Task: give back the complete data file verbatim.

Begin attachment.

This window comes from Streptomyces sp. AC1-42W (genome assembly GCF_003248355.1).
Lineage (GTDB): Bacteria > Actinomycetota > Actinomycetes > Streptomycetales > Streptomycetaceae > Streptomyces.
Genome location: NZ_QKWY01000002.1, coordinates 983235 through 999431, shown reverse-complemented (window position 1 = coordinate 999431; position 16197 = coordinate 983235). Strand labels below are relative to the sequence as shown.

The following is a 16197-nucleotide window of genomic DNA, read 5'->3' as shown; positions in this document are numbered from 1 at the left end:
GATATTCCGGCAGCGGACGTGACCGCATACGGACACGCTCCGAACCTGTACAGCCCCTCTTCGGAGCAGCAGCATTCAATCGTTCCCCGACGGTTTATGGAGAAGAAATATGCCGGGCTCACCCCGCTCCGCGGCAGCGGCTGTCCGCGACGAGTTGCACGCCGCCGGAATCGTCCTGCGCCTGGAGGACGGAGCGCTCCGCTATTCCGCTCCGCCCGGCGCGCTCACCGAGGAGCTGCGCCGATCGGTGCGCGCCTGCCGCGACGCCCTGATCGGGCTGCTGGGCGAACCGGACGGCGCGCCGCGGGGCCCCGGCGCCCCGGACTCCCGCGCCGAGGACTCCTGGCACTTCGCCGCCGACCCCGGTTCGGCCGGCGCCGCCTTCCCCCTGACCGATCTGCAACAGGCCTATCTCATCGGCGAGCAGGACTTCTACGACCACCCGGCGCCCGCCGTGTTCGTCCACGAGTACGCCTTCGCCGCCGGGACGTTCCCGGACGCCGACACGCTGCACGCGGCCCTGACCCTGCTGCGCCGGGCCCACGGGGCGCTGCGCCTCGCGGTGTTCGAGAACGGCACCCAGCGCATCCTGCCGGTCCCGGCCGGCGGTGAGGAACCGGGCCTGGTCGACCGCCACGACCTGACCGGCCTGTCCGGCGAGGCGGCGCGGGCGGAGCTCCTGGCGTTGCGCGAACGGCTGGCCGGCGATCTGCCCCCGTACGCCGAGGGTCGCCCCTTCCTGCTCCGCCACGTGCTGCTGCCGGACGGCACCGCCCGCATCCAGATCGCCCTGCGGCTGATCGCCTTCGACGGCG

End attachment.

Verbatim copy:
This window comes from Streptomyces sp. AC1-42W (genome assembly GCF_003248355.1).
Lineage (GTDB): Bacteria > Actinomycetota > Actinomycetes > Streptomycetales > Streptomycetaceae > Streptomyces.
Genome location: NZ_QKWY01000002.1, coordinates 983235 through 999431, shown reverse-complemented (window position 1 = coordinate 999431; position 16197 = coordinate 983235). Strand labels below are relative to the sequence as shown.

The following is a 16197-nucleotide window of genomic DNA, read 5'->3' as shown; positions in this document are numbered from 1 at the left end:
GATATTCCGGCAGCGGACGTGACCGCATACGGACACGCTCCGAACCTGTACAGCCCCTCTTCGGAGCAGCAGCATTCAATCGTTCCCCGACGGTTTATGGAGAAGAAATATGCCGGGCTCACCCCGCTCCGCGGCAGCGGCTGTCCGCGACGAGTTGCACGCCGCCGGAATCGTCCTGCGCCTGGAGGACGGAGCGCTCCGCTATTCCGCTCCGCCCGGCGCGCTCACCGAGGAGCTGCGCCGATCGGTGCGCGCCTGCCGCGACGCCCTGATCGGGCTGCTGGGCGAACCGGACGGCGCGCCGCGGGGCCCCGGCGCCCCGGACTCCCGCGCCGAGGACTCCTGGCACTTCGCCGCCGACCCCGGTTCGGCCGGCGCCGCCTTCCCCCTGACCGATCTGCAACAGGCCTATCTCATCGGCGAGCAGGACTTCTACGACCACCCGGCGCCCGCCGTGTTCGTCCACGAGTACGCCTTCGCCGCCGGGACGTTCCCGGACGCCGACACGCTGCACGCGGCCCTGACCCTGCTGCGCCGGGCCCACGGGGCGCTGCGCCTCGCGGTGTTCGAGAACGGCACCCAGCGCATCCTGCCGGTCCCGGCCGGCGGTGAGGAACCGGGCCTGGTCGACCGCCACGACCTGACCGGCCTGTCCGGCGAGGCGGCGCGGGCGGAGCTCCTGGCGTTGCGCGAACGGCTGGCCGGCGATCTGCCCCCGTACGCCGAGGGTCGCCCCTTCCTGCTCCGCCACGTGCTGCTGCCGGACGGCACCGCCCGCATCCAGATCGCCCTGCGGCTGATCGCCTTCGACGGCG